116 3rd St SE
Cedar Rapids, Iowa 52401
CEDAR RAPIDS — A year to the date since the derecho’s hurricane-force winds pummeled Cedar Rapids, the City Council on Tuesday approved a $1 million allocation to help low- to moderate-income households grappling with storm damage repair their homes.
The council authorized a $1 million grant of federal American Rescue Plan Act funds to the Housing Fund for Linn County’s PATCH Program, a locally administered initiative that has helped homeowners repair their derecho-damaged homes since it launched soon after the storm.
The Neighborhood Finance Corp., Matthew 25, East Central Iowa Council of Governments and other local nonprofits collaborate on the effort to provide emergency repairs or forgivable loans.
To date, the program has helped over 250 households and administered over $750,000 in funds through the Greater Cedar Rapids Community Foundation, United Way of East Central Iowa and private contributions, Community Development Director Jennifer Pratt said.
An administrative agreement will be approved by council at a later date, but the council approved the funding allocation Tuesday.
The city continues to discuss how to allocate its share of $28 million in federal stimulus funds through the American Rescue Plan, which will come through a direct allocation from the federal government.
Pratt said future allocations will come to the council for approval. In the meantime, she said, the city continues to collaborate with local nonprofits and service providers as well as Linn County, whose officials must decide how to allocate its $44 million share of relief funds.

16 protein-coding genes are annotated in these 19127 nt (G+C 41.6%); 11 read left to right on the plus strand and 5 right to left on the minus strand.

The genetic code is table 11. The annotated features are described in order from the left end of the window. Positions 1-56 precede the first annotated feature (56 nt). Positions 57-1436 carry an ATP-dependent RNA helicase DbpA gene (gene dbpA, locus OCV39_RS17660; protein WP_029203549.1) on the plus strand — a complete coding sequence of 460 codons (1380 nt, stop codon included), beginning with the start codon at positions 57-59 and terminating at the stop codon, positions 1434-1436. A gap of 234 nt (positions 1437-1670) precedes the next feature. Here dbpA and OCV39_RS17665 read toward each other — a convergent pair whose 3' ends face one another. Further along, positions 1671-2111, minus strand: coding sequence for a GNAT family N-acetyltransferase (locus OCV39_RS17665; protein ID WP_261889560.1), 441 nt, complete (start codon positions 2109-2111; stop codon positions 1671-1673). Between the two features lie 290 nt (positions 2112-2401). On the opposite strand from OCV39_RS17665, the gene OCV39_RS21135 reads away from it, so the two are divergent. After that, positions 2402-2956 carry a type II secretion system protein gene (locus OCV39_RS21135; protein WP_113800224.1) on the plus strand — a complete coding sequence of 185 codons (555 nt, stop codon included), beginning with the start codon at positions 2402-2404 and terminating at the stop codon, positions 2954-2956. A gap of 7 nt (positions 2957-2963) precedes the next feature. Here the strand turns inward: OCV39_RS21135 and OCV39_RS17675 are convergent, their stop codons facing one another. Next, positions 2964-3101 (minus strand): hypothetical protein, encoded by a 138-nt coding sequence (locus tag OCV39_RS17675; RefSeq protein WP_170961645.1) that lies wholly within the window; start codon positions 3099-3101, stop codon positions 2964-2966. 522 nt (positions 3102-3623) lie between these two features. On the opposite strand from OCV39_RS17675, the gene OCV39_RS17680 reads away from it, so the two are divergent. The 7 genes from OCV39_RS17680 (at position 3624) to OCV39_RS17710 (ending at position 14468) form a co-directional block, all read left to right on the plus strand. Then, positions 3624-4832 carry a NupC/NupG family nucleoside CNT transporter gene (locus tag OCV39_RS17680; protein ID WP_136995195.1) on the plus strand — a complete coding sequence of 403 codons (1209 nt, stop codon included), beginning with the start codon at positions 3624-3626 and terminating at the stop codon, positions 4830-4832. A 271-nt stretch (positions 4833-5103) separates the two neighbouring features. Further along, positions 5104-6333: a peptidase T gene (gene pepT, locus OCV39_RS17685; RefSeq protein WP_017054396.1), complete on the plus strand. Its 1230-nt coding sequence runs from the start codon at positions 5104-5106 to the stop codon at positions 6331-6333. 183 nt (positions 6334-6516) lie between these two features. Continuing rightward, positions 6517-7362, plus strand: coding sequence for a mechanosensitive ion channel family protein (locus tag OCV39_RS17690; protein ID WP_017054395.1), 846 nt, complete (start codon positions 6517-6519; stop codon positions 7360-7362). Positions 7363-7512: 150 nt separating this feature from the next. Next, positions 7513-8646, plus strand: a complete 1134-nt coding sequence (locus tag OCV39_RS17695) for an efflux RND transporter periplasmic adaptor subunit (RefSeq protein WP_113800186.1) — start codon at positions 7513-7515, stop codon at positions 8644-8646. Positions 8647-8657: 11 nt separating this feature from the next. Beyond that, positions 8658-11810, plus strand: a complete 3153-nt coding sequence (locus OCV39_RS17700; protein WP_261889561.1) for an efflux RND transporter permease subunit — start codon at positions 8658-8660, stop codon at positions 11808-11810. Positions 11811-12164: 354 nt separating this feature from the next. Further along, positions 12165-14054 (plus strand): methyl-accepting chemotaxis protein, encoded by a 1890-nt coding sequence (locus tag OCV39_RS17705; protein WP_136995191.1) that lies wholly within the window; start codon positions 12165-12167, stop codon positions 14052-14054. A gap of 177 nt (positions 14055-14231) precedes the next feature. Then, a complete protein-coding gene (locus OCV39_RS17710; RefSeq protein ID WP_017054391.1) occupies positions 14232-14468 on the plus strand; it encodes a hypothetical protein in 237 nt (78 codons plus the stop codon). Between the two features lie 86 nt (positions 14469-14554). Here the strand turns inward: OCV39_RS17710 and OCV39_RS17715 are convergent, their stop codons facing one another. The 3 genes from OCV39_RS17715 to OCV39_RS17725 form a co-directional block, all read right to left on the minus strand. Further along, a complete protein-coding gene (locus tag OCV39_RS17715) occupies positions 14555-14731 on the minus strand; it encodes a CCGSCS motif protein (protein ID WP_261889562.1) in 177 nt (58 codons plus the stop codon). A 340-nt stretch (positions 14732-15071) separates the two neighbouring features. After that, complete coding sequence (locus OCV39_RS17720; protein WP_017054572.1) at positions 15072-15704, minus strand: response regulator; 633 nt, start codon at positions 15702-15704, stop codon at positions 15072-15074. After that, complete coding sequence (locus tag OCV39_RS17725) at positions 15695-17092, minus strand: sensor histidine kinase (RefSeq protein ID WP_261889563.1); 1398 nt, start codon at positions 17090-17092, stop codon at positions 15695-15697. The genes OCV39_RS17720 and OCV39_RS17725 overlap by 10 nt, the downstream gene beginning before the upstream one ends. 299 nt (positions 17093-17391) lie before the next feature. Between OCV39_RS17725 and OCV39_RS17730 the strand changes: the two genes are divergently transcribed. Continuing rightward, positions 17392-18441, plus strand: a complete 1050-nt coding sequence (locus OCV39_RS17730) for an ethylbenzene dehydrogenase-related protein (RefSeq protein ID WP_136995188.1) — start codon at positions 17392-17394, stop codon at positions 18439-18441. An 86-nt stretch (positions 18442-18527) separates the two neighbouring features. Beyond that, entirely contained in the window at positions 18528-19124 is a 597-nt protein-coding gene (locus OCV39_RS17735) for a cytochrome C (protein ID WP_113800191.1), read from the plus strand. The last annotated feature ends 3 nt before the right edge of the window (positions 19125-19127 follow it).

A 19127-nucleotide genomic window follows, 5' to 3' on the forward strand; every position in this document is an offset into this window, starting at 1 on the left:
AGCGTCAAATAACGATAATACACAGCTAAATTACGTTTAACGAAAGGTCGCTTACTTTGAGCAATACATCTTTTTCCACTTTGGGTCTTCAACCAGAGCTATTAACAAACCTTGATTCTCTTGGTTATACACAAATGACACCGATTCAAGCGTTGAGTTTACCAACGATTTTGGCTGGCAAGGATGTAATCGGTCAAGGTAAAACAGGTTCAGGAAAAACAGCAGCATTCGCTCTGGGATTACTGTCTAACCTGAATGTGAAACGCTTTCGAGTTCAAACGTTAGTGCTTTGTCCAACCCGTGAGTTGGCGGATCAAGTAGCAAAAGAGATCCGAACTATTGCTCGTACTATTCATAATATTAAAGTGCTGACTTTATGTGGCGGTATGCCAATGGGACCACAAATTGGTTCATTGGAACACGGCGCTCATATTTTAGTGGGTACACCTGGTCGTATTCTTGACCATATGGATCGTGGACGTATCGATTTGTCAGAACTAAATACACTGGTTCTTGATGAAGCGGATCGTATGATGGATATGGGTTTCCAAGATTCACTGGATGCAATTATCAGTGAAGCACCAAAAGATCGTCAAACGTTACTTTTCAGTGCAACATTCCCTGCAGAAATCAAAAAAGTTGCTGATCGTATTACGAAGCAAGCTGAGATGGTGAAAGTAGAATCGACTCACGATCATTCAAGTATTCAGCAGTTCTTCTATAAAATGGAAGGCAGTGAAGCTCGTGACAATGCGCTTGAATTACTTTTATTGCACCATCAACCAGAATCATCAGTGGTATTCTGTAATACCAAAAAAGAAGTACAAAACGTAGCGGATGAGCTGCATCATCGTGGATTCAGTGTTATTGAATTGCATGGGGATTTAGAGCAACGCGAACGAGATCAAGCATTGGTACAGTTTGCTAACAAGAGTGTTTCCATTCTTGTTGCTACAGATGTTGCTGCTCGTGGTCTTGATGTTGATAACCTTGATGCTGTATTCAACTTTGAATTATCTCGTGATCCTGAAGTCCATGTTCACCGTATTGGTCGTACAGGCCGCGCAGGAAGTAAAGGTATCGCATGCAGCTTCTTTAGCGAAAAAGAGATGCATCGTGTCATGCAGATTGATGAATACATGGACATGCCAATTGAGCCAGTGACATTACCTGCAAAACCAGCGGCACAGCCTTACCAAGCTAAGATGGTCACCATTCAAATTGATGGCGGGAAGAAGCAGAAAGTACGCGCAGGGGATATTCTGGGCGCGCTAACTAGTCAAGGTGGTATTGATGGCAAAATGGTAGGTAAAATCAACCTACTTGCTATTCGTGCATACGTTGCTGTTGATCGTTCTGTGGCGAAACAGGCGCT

Representatives from the Advocates for Social Justice, Iowa Citizens for Community Improvement and Sunrise Movement — which have campaigned to urge the city to develop more affordable housing with the funds — have been invited to join the Housing Needs Task Force, Pratt said.
City Council member Ashley Vanorny said this funding is important to provide a supportive network for vulnerable community members who lack access to key resources to navigate recovering from a disaster like the derecho. it becomes really important to have that supportive network.
“It’s not just money, but it's the support that comes through working through how to tackle this,” Vanorny said. “ … Because of the partners with Matthew 25 and Waypoint and United Way and everybody who's coming together to do this, it actually becomes really successful in helping people be resilient and repair the damage.”
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